To jump back puckishly now - to the very beginning of what we'll lavishly call The Writing Process - I generally let things evolve in my head until they reach a critical mass that means I can 'actively' start working on them. I always begin with an idea. This might sound staggeringly bleeding obvious, but what I mean is that there's a 'idea' I want to explore. A mystery writer might begin with, 'Hmmm... if a murderer did this thing I've just thought of he'd give himself a great alibi,' and work out from there. Equally, someone who writes thrillers could start with, 'What if a terrorist group hijacked a nuclear submarine?' Others might even have a basic plot - perhaps triggered by something they've seen in a newspaper story, say - and weave details onto that framework. I always have a pure idea I want to play around in. The problem is how to do that as a novel. So, for example, with A Certain Chemistry the idea that interested me was the very slippery notion of freewill - we believe our choices and actions and feelings are our own, but to what extent are they actually governed by something as basic as our biology? How do I tackle that in a book? Well, the thing that's always cited at most personal, ineffable, and human (meaning mysterious and impossible to dissect - "What is this thing you call a 'kiss', Captain Kirk?") is love. A standard technique for debate is the take the biggest argument the opposition has and refute it; thereby implying that, if their best shot is a misfire, then all the lesser ones must be at least as weak. So - look at freewill in the area of love: win that case and you win all the others without even having to fight them. But how do you look at love? The story of a forty year marriage or something? Nope, it's better to compress everything as tightly as possible if your going to make it into a novel. How do you have love on fast-forward, with the emotions heightened as much as possible, then? You look at an affair. Refine that a little more, cast Joe Pesci as God, and I'm ready to start on A Certain Chemistry. That's the way I go about it. Love and Other Near Death Experiences is the same: 'Existential angst - the old, "Why am I here?" question. How can I create a situation where that is magnified and speeded up?' Or, with the book I'm writing now, 'Nature/nurture - that's interesting? But how do you deal with that in novel form? I mean, with nature/nurture research, there's always that problem of how can you have a control in the experiment, isn't there? Hmmm... wait a minute...'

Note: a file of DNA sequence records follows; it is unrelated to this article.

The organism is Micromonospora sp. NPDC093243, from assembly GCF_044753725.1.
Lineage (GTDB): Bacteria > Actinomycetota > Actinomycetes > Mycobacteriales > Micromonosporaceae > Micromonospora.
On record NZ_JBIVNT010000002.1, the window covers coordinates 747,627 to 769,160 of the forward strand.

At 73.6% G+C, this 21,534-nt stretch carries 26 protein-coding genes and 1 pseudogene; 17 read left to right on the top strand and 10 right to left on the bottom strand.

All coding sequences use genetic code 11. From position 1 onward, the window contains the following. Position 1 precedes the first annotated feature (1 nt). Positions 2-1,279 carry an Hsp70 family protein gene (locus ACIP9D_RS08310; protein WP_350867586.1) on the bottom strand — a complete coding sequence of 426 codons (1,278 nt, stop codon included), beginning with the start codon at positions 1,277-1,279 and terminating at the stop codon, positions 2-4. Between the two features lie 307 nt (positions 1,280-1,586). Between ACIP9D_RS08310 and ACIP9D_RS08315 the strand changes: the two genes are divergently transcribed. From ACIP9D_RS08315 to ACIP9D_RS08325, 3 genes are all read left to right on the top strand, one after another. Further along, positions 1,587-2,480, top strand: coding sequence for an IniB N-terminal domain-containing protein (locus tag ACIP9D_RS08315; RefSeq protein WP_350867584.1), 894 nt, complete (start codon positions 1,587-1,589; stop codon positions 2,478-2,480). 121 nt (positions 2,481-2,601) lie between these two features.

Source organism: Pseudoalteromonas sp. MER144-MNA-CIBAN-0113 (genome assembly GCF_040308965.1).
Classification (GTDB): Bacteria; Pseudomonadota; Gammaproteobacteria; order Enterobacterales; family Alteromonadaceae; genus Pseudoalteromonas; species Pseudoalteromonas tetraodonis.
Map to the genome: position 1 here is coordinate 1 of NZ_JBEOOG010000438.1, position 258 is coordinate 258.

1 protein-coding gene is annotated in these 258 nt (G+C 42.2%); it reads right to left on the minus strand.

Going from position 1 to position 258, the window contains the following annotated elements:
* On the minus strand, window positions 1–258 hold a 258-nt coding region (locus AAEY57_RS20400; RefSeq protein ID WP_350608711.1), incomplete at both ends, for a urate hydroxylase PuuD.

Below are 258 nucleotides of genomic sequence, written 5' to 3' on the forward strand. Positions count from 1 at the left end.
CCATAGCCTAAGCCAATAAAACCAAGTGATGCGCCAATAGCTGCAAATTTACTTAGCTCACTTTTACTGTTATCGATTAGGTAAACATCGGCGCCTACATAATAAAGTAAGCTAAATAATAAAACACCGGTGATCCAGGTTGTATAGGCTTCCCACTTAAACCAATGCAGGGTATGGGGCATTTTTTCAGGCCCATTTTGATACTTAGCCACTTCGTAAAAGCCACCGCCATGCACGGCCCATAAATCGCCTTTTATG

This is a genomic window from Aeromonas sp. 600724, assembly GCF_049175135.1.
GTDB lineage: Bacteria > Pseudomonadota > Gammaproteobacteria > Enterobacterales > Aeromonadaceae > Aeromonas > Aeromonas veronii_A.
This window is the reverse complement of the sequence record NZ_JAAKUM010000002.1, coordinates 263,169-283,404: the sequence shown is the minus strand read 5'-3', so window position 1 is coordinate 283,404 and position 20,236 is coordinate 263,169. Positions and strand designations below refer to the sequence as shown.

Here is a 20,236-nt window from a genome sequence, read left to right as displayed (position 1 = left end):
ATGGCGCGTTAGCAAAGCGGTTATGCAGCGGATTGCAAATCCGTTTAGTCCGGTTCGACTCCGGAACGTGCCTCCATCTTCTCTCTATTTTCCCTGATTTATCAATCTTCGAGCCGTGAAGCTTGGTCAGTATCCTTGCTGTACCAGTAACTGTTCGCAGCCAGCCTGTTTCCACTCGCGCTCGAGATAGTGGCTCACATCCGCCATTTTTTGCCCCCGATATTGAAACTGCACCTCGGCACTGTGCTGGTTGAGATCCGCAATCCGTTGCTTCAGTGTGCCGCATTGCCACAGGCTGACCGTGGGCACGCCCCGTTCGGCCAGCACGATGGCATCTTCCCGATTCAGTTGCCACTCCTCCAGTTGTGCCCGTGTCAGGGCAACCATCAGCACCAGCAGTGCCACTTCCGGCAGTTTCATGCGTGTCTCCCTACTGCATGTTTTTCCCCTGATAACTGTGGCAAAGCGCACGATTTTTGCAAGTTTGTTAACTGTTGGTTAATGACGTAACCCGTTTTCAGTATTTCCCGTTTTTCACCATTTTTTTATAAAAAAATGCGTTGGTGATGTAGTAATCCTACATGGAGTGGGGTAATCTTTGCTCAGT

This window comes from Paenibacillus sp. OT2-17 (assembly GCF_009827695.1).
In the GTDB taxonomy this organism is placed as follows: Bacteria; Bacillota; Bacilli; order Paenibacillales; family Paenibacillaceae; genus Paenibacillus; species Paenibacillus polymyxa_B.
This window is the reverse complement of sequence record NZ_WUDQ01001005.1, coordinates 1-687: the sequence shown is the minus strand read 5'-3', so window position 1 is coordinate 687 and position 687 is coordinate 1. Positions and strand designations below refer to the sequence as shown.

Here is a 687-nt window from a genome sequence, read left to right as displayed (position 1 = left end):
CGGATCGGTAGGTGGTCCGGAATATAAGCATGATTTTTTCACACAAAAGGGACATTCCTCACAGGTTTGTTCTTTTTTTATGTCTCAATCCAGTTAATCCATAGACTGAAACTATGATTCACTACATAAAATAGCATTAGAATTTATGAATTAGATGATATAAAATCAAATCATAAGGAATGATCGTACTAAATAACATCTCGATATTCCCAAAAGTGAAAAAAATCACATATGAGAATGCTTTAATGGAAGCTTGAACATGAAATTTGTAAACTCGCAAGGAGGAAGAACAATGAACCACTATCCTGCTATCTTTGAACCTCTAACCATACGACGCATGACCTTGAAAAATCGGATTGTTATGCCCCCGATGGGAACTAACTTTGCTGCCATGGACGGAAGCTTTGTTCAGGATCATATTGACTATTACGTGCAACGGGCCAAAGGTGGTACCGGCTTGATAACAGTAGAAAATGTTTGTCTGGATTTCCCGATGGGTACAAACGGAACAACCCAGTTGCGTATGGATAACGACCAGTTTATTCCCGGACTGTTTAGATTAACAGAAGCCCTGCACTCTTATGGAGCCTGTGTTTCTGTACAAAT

You'll probably have noticed that nowhere at all in that do I think about 'funny things that I could write.' I never 'pre-arrange' the comedy, and I really believe that's the best way: it should come, perfectly naturally, from the characters and the situations. So, with the scene note from my plan - that will say something like, 'Introduce Brian and establish he needs a place to stay' - I ad lib, and ad lib having put on a comedy hat.